Running to lose weight has an advantage over less intense exercise options, because you burn more calories in less time. However, one of the disadvantages is that it is difficult to run longer distances when you first start. The solution is usually interval training, which allows you to alternate between running and walking, in order to increase the resistance and the amount of calories you burn. While both running short and long distances help to lose weight, the value of one or the other depends on several factors.
To lose 1 pound of body fat per week, you need to burn 3 500 calories more than you consume. The loss of two pounds requires a decrease of 7,000 calories. To do this, you must run a lot, more than 11 hours or 55 miles per week, based on a body of 160 pounds and a speed of 5 mph. While the average runner does not usually maintain a similar training schedule, you can lose weight by running consecutive routines, by intervals or with a combination of both.
Although interval training is a useful strategy for beginners, it also has benefits for more experienced runners. Beyond physical fitness, taking walk breaks between races can help you extend the duration of your exercise routine and burn some extra calories. For those who run long distances, walking breaks can also help to avoid injury or give breathing to the muscles.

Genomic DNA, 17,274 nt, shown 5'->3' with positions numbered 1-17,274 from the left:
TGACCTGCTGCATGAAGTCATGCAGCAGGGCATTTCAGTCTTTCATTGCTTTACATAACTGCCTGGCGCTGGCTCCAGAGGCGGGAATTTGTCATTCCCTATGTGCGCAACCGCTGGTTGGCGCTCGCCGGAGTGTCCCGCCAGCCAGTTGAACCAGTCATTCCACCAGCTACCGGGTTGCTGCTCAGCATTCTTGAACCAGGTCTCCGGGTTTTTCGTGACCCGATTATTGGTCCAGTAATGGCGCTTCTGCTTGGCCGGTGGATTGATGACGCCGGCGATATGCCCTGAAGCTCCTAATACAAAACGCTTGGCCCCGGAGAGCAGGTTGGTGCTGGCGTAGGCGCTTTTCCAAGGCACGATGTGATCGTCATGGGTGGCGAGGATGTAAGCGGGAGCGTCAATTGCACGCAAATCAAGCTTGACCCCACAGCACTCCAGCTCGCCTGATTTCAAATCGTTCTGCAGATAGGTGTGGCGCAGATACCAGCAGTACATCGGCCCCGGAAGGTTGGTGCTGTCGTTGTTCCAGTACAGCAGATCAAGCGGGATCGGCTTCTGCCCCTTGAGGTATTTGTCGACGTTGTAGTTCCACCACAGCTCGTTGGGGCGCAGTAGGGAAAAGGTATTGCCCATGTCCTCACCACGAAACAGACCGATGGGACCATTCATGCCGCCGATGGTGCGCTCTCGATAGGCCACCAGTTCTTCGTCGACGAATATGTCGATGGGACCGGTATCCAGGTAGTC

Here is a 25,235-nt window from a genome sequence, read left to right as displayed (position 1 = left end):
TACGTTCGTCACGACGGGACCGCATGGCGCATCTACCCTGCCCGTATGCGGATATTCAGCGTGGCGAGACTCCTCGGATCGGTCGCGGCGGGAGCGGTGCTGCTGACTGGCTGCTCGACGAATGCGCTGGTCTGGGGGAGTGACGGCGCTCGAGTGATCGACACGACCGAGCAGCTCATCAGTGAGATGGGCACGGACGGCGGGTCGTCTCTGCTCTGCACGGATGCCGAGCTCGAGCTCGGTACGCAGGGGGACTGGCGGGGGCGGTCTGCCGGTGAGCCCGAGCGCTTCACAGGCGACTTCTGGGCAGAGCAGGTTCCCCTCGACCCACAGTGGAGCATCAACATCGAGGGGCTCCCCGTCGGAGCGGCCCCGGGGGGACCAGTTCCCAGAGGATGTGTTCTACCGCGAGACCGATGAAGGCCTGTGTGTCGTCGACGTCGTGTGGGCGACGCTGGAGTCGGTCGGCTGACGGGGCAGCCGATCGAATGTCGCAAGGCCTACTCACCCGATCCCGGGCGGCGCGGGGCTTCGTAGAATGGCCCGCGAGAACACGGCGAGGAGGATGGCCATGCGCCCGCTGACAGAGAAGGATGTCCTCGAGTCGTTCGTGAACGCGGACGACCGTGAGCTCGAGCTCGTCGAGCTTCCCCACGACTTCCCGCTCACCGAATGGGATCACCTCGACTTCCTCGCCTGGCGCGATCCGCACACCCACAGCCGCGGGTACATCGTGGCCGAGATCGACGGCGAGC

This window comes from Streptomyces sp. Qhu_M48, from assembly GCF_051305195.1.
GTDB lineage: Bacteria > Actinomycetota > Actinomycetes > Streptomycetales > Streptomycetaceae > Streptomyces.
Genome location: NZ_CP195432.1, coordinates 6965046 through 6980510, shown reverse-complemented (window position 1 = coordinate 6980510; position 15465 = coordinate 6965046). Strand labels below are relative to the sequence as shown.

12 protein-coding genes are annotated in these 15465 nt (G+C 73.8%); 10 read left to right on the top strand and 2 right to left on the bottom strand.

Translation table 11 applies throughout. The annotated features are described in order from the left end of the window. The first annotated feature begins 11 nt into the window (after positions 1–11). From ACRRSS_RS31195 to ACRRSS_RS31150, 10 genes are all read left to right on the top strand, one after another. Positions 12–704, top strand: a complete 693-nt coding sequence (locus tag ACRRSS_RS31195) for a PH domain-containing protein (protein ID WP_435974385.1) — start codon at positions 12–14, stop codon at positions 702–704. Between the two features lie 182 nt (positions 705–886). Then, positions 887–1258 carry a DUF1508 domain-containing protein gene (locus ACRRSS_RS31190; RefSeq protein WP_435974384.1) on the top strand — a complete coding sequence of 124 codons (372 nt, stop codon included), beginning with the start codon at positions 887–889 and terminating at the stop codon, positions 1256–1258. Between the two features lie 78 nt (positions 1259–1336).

If you have the physical condition to run long distances consecutively, you will burn more calories than if you alternate between walking and running during the same period. The advantage of the intervals only materializes if it allows you to extend the duration and intensity of the routines. If you are developing your cardiovascular state, you may discover that your consecutive routines are very short. A trot of 10 to 15 minutes will help you burn around 100 calories, depending on your speed and your weight. But once you reach sessions of 30 minutes or more, you can burn 300 calories or more.